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Love, Loss and What I Wore

Holly Miller performs “I Hate My Purse” from Nora and Delia Ephron’s play Love, Loss, and What I Wore.

__Holly Miller 2252 copyHolly Miller has been a voice actress for four years.  She is active in Community Theater and has a weekly radio program width Audio Journal, a service that broadcasts printed material to the blind and visually impaired.

From Holly: “I initially chose to do “I Hate My Purse” from Nora Ephron’s play Love, Loss and What I Wore because I loved the humor in the piece. It wasn’t until Wren had me physically unpack my own purse that I went past the humor and began to understand the frustration and even shame associated with the disorganization. Once I incorporated these different facets of emotion into the scene, the piece became much more alive.”

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The Guys

Steve McGarry plays Nick in Anne Nelson’s play The Guys, a story about the aftermath of 9/11.

SteveMcGarrySteve McGarry is a Boston-area voice talent and singer, as well as a software engineer. One of his fondest performance memories was being part of a quartet which sang both the USA and Canada national anthems for a packed TD Boston Garden, before a Boston Celtics and Toronto Raptors NBA game.

From Steve: “In the play The Guys, a New York Fire Department captain, Nick, is struggling to write eulogies for his men who were lost in the 9/11 attacks on the World Trade Center. He enlists the help of Joan, an editor, and, through a series of interviews, they collaborate to properly eulogize each man.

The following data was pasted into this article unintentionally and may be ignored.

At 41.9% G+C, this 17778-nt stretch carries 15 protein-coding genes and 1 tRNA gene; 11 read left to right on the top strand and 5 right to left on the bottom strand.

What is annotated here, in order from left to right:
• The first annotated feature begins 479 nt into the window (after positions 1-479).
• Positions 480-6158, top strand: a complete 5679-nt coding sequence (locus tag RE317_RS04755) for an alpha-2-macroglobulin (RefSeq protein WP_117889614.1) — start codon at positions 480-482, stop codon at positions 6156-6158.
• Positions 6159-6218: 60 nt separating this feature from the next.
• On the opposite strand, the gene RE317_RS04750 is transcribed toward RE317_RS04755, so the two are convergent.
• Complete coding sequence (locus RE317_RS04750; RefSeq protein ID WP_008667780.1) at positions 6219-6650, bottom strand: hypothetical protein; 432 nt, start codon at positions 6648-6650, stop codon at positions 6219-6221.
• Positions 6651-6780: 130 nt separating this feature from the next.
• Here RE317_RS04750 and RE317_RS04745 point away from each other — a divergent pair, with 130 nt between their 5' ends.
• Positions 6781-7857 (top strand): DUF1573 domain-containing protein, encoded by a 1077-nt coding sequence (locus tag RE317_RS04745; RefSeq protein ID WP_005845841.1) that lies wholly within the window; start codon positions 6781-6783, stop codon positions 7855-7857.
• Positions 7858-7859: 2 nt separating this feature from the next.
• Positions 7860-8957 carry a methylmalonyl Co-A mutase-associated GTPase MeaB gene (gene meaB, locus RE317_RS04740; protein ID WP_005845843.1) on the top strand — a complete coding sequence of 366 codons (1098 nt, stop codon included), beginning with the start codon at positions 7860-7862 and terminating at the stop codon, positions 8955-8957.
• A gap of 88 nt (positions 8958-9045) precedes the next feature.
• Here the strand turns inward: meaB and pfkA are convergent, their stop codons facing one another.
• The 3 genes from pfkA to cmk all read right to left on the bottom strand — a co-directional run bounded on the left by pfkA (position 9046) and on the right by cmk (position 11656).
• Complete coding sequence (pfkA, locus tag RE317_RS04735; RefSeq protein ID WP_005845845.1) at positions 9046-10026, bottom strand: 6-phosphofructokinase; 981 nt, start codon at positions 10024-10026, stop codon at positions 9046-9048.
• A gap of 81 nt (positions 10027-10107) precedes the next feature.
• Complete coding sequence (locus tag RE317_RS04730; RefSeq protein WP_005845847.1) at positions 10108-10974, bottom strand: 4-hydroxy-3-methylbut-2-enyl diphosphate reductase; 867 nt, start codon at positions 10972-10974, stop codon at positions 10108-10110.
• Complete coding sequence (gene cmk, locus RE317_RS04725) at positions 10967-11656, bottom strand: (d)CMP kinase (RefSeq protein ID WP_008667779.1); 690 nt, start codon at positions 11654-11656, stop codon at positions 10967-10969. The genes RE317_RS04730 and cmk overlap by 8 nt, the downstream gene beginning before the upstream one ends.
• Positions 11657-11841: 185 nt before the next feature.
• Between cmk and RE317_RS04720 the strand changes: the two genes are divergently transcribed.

The monologue I selected is Nick’s description of his best friend, Patrick. In this character study, Wren brought me along a lengthy, emotional journey, which revealed Nick’s pain, sorrow, loss, guilt, and humor, in what I feel has been my most-engaging acting performance, to date.”

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All the King’s Men

Chuck Holleman plays Willie Stark in Robert Penn Warren’s Pulitzer Prize winning novel All the King’s Men.

_Chuck Holleman 1865Chuck Holleman is a Boston area voice talent, part-time home renovator, and part-time actor who has appeared on stages throughout Central Northeastern Massachusetts – and once in Boston itself! (that was in 1776 – the musical, not the year).

From Chuck: “Worried that today’s hyper politicized public discourse means the country is coming apart? Well I take heart in reading Robert Penn Warren’s Pulitzer Prize winning “All the King’s Men.” There always have been, and probably always will be demagogues across the entire political spectrum.  Truly “Everything old is new again.” That is what drew me to wanting to explore the play’s character of Willie Stark, based upon the real life Governor Huey “The Kingfish” Long of Louisiana. To try to imitate the way folks behaved in news reels of the 1930’s, or to play Willie as the cartoon of a corrupt southern politician doesn’t get you anywhere near the essence of what he was all about. Of why half the electorate thought he could do no wrong, while the other half wished he would be assassinated. What could it be that drives this man, what is his “will to power,”  that has him overcome enormous political odds, and his own tragic human flaws to achieve absolute control of his state? Wren’s guidance and coaching was instrumental in having me think about the man in ways that had never occurred to me. It had me see that Willie’s story is an all to human one that we have seen before, and will undoubtedly see again, and I think helped  me give a performance that I thought rang true to what the character was about.”